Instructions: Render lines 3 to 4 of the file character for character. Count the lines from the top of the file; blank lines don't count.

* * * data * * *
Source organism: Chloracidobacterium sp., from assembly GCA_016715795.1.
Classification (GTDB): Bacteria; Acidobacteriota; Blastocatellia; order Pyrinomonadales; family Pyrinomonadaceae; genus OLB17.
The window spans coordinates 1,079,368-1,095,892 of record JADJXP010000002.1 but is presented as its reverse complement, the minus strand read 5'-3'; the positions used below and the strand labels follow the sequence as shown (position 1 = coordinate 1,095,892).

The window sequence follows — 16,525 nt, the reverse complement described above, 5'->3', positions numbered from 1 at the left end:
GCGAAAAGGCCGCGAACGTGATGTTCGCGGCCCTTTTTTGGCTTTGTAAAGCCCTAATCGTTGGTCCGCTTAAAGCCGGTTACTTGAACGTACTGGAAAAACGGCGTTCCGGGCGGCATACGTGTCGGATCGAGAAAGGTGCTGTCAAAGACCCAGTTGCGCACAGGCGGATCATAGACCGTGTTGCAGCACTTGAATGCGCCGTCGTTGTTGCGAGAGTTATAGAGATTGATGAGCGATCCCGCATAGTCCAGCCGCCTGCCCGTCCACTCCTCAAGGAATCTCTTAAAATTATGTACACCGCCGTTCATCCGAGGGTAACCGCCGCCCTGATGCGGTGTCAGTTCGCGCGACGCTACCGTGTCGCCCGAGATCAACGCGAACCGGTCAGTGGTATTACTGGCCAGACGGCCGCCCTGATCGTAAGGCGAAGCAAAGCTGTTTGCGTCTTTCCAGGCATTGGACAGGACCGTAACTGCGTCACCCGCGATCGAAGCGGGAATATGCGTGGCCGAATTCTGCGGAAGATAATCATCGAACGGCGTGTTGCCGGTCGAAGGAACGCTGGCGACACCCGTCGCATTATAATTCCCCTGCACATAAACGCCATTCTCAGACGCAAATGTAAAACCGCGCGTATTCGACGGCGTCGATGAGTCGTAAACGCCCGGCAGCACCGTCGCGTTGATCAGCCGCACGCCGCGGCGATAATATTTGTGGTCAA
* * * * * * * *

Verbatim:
The window spans coordinates 1,079,368-1,095,892 of record JADJXP010000002.1 but is presented as its reverse complement, the minus strand read 5'-3'; the positions used below and the strand labels follow the sequence as shown (position 1 = coordinate 1,095,892).

The window sequence follows — 16,525 nt, the reverse complement described above, 5'->3', positions numbered from 1 at the left end: